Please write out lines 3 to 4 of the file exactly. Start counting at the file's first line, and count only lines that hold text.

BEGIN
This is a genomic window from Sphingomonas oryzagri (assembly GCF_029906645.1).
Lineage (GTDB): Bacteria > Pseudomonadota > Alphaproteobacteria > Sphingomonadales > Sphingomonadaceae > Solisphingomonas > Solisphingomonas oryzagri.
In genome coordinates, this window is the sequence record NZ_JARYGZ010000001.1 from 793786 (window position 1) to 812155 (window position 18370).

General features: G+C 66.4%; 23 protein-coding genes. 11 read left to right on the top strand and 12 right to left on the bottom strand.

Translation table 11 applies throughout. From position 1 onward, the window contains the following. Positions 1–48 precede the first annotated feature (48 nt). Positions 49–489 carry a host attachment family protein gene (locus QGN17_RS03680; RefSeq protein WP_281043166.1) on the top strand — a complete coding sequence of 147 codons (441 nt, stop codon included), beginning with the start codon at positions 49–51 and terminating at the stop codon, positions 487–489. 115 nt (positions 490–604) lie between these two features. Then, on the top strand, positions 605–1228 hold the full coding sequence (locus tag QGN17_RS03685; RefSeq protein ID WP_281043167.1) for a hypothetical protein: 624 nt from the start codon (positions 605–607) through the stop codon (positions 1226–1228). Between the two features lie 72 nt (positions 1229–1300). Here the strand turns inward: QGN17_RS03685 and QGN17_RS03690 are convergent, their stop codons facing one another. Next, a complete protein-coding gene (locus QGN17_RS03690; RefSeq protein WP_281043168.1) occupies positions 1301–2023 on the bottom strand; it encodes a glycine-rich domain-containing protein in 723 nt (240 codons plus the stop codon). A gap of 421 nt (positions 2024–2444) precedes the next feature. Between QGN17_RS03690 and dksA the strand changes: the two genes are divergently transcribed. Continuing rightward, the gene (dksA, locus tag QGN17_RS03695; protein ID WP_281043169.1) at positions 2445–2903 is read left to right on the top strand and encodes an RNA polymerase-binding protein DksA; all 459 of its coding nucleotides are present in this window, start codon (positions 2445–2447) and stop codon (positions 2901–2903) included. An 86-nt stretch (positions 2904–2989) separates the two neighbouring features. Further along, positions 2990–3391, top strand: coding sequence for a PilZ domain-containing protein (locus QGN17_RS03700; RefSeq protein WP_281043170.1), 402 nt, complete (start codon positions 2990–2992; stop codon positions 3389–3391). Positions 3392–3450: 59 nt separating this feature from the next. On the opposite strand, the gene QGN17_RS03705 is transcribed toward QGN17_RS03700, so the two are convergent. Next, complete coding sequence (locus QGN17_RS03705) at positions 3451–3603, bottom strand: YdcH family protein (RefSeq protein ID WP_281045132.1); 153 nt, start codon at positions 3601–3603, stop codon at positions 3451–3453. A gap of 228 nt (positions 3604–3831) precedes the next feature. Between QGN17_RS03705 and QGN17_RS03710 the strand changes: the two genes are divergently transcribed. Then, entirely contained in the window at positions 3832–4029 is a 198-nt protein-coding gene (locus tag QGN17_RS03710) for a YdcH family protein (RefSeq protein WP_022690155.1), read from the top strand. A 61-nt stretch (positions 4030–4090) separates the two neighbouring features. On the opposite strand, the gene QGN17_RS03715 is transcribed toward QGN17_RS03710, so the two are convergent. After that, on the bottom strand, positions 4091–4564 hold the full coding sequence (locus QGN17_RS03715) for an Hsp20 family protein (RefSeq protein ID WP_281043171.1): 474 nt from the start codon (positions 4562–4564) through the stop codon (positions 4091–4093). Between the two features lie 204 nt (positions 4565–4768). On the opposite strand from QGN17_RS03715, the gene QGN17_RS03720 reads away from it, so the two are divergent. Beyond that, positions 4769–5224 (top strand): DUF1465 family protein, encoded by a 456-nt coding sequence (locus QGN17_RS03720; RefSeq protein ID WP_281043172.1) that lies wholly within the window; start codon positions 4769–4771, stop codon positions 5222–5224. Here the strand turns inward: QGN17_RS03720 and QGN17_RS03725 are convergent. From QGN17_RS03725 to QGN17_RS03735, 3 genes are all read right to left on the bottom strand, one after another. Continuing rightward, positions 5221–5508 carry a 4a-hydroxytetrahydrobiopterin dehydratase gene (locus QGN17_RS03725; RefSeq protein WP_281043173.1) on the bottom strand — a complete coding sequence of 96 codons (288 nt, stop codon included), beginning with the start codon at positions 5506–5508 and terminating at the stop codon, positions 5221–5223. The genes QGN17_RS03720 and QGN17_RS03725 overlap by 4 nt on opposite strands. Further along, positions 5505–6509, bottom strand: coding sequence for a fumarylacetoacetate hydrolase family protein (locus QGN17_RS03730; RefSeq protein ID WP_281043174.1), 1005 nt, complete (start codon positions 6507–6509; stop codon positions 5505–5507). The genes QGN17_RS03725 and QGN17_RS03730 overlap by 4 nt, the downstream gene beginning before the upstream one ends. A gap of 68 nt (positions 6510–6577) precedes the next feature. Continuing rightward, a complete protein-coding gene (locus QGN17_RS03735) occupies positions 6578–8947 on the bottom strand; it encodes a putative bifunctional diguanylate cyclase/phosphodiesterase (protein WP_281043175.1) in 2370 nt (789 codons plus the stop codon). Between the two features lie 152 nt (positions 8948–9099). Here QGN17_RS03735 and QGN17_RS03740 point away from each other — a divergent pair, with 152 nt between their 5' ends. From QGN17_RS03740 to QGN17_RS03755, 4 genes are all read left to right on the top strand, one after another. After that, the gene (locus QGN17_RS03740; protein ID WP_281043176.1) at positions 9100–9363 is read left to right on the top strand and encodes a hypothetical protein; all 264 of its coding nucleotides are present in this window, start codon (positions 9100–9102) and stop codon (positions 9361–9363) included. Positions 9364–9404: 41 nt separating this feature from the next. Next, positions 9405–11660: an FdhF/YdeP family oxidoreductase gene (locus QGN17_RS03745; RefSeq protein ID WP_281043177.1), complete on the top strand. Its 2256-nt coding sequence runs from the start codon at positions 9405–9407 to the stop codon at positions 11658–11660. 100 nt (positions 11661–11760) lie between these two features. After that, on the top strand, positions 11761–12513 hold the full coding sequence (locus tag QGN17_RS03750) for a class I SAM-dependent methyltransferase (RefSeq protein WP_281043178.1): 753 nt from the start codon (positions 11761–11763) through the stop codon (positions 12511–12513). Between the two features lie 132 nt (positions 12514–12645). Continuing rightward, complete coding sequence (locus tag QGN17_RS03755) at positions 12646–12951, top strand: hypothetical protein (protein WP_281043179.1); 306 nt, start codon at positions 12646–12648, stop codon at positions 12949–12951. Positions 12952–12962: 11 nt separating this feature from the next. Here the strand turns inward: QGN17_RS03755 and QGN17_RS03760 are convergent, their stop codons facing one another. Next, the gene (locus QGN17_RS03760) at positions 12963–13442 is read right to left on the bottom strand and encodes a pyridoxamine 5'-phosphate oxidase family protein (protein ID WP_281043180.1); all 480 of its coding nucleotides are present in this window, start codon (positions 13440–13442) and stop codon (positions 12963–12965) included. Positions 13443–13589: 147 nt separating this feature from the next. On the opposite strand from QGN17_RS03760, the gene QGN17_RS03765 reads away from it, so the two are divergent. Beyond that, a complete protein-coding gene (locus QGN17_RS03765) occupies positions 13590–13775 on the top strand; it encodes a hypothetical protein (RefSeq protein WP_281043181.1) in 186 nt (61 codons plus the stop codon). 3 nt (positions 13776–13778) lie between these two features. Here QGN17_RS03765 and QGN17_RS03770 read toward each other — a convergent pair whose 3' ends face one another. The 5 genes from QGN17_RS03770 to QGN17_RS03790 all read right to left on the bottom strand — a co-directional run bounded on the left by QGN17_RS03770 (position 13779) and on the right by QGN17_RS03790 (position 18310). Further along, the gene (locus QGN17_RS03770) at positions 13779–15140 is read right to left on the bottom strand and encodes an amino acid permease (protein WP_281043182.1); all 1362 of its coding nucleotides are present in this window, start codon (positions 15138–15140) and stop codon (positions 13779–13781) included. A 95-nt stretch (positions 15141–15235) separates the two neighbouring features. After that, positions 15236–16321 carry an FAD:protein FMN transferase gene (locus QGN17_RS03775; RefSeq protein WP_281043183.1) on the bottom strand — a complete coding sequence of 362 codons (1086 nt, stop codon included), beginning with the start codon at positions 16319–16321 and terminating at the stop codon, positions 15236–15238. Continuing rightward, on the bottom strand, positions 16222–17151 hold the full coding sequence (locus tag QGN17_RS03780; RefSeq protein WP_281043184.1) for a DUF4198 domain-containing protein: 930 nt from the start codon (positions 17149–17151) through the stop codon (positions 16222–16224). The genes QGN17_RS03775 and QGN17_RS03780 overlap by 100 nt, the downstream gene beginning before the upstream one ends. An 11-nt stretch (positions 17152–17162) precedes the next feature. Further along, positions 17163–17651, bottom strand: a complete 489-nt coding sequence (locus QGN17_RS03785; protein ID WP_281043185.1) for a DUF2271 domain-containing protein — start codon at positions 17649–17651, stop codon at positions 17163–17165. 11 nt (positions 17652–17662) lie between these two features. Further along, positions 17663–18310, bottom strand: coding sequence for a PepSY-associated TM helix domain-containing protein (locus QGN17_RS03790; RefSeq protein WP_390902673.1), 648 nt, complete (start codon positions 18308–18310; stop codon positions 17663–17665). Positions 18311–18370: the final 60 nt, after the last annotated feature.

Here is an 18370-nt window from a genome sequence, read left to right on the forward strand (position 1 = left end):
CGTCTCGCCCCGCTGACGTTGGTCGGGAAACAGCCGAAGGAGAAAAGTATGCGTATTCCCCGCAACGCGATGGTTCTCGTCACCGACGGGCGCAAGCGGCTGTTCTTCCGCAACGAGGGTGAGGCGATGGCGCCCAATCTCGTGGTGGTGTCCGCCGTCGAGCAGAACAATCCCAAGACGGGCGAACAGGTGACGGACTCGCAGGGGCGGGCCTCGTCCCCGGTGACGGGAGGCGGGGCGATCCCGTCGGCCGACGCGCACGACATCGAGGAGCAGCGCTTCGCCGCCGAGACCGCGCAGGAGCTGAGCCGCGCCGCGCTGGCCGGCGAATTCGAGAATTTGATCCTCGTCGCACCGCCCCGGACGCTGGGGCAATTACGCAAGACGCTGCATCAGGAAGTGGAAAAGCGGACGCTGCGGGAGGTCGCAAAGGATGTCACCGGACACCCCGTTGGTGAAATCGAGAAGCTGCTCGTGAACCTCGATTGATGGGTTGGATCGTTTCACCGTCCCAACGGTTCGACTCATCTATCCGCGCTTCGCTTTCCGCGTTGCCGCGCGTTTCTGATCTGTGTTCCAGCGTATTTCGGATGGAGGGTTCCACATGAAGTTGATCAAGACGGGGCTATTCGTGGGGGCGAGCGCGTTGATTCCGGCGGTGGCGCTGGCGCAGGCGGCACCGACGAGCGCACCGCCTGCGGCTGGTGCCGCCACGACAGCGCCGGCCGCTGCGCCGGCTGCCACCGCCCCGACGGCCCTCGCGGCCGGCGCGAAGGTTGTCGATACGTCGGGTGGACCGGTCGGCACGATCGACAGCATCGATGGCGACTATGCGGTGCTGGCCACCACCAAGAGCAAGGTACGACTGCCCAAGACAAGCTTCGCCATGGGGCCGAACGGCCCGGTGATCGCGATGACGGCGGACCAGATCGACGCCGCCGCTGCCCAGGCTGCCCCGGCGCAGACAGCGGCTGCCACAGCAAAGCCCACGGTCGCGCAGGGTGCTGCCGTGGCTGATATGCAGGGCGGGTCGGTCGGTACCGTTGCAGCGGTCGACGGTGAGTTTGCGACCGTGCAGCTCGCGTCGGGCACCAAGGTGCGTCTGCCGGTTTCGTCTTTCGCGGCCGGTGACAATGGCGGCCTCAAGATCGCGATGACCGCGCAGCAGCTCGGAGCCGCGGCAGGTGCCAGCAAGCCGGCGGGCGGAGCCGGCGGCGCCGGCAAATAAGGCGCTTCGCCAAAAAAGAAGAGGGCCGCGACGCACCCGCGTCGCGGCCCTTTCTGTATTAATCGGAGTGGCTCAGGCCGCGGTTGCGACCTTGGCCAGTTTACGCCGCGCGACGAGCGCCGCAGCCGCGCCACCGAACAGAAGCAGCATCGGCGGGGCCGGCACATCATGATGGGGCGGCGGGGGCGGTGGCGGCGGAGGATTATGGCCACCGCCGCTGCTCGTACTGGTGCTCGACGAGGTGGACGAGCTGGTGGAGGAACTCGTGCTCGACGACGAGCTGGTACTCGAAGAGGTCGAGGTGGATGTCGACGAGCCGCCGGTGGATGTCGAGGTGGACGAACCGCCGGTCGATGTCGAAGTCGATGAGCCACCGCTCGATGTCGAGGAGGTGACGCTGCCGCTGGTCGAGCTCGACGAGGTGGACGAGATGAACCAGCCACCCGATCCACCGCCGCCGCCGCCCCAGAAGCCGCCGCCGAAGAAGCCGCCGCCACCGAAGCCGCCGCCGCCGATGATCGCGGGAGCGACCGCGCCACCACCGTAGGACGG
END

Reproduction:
In genome coordinates, this window is the sequence record NZ_JARYGZ010000001.1 from 793786 (window position 1) to 812155 (window position 18370).

General features: G+C 66.4%; 23 protein-coding genes. 11 read left to right on the top strand and 12 right to left on the bottom strand.